British historian O’Brien (American Intellectual History/Cambridge Univ.; Conjectures of Order: Intellectual Life and the American South, 1810–1860, 2003) pursues Louisa Adams’s 40-day trek through a Europe in the process of transformation.
The Mrs. Adams in question is not to be confused with Abigail Adams, the Colonial matriarch and wife of the second president. Rather, Louisa Catherine Adams was her London-born daughter-in-law, the wife to Abigail’s son John Quincy Adams. In early 1815, as her husband had been recalled to Paris after serving as minister to Alexander I’s court in St. Petersburg, Adams was requested by letter to join him. The trip involved a grueling journey by carriage with her young son and the French nurse over the rough, frigid terrain of Russia and Prussia and through Germany to Paris. The Adamses had not seen each other in nearly a year, and Louisa was anxious to leave St. Petersburg, where the couple had been stationed for a few years. She was weary of costly court appearances, ready to close the chapter on a painful recent period involving the death of her baby girl and wondering, as O’Brien suggests, how her marriage to the evidently chilly, undemonstrative Quincy Adams would hold up. After weeks of preparation, they set off by kibitka (Russian sled), averaging 64 miles a day for the 2,000-mile trip. They passed hundreds of post stations, each one requiring the payment of taxes, and the overall cost came to $1,984.99, about $28,000 in today’s money. O’Brien’s narrative is richly contextual, encompassing not only the great personalities of the age, whom Mrs. Adams met, but penetrating the secrets of a complicated marriage.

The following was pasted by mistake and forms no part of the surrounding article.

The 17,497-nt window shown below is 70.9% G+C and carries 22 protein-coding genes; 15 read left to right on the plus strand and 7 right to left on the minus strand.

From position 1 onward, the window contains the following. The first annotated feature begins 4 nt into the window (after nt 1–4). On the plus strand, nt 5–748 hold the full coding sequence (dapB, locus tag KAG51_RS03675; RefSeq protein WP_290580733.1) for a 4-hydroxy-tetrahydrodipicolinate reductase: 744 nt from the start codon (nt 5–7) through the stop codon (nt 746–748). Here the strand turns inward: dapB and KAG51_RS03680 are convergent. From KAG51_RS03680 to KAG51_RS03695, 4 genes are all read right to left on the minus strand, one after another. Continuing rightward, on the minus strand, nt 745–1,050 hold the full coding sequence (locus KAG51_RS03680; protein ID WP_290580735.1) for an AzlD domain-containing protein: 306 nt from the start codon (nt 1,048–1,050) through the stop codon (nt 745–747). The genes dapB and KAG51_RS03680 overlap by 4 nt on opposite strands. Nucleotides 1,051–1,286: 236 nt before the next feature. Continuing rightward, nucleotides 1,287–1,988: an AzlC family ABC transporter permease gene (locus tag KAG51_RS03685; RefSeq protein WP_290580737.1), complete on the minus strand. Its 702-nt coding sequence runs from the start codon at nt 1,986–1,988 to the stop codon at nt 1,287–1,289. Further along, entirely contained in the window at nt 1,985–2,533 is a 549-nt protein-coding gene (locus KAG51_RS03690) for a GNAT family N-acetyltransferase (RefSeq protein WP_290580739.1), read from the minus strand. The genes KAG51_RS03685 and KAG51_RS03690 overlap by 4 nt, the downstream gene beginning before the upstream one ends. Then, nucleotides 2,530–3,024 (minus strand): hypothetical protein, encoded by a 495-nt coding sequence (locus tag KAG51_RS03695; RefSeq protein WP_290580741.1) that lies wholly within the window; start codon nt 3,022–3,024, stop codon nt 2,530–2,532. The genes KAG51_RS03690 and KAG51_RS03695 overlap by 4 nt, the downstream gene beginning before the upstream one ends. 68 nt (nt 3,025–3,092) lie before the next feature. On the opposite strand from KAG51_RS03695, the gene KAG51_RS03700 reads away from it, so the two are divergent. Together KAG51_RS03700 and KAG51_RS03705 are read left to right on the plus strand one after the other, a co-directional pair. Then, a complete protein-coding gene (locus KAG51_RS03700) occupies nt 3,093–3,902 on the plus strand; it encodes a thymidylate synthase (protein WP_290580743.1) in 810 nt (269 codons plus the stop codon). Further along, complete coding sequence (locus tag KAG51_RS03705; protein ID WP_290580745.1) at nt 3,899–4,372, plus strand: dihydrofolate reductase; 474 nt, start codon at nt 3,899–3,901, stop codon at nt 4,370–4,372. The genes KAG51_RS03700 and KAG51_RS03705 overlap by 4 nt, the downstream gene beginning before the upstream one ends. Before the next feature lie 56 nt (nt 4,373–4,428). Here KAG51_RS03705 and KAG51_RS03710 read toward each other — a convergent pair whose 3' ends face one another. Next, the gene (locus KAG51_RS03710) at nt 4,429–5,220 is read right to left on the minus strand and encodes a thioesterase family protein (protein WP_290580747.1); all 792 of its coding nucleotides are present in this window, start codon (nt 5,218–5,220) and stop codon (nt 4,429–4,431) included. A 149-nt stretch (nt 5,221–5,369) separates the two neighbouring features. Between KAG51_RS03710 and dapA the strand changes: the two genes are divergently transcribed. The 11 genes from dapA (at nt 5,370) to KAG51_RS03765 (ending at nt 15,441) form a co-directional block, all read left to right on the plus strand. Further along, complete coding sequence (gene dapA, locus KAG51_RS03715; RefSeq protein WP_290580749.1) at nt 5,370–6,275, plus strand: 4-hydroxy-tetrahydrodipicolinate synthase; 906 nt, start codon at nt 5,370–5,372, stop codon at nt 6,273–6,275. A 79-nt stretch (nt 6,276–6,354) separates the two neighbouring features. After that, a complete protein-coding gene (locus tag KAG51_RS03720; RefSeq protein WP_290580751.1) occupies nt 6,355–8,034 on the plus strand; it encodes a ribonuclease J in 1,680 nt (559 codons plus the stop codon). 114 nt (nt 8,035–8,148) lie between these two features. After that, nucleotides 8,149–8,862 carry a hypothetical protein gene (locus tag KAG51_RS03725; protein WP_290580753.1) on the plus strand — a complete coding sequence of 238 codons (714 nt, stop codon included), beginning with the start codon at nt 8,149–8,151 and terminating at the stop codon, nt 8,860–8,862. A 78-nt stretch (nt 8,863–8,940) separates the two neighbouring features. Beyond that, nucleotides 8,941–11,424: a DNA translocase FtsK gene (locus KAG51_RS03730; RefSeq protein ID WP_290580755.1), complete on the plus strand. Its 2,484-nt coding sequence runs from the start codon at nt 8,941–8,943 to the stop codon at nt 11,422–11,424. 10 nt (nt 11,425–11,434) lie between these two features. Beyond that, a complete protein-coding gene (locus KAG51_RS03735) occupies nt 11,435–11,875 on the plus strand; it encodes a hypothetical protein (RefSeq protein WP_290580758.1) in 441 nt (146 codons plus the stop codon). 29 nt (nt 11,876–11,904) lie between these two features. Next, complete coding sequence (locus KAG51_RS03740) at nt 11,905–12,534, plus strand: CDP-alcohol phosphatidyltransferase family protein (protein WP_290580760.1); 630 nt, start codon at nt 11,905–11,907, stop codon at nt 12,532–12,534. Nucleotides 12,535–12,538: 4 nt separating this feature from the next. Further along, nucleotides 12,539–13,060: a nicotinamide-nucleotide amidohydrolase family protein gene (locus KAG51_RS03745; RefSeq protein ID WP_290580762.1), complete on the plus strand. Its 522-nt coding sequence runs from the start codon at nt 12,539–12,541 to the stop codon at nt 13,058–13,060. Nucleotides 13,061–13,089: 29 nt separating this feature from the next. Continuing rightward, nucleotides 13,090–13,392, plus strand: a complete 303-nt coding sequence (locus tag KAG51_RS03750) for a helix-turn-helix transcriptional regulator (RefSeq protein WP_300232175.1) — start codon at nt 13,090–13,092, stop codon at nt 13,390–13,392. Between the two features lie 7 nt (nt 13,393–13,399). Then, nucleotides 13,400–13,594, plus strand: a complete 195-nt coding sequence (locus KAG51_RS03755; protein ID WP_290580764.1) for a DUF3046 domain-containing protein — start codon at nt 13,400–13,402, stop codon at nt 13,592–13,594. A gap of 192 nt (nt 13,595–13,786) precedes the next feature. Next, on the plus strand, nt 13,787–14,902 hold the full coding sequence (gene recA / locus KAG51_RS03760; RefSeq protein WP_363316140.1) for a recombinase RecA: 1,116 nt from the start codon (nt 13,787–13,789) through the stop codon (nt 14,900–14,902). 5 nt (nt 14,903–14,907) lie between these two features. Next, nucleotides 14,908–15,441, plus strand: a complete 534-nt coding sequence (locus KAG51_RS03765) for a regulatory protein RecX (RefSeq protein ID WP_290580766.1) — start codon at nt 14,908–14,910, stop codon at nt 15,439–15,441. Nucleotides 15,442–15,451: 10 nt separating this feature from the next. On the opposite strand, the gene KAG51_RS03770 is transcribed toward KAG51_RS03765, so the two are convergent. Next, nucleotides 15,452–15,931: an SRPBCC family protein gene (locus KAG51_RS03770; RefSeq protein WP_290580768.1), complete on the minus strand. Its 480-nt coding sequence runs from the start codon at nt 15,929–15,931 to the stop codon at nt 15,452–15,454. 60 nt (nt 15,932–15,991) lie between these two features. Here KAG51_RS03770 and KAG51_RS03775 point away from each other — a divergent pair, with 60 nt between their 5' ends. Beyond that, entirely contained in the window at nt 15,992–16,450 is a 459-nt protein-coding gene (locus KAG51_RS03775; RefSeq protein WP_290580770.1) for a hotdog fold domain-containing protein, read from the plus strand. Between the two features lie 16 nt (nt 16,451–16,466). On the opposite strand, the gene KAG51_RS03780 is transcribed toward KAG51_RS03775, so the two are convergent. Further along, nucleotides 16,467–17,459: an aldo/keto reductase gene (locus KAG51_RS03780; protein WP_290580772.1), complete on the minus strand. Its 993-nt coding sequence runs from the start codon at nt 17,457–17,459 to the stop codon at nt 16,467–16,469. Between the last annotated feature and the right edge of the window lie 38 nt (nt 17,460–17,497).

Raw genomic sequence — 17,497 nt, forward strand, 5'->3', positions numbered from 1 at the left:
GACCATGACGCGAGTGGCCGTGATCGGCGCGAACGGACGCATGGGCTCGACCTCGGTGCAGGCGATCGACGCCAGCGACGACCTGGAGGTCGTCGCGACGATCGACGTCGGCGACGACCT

A wide-sweeping historical survey and original intellectual journey.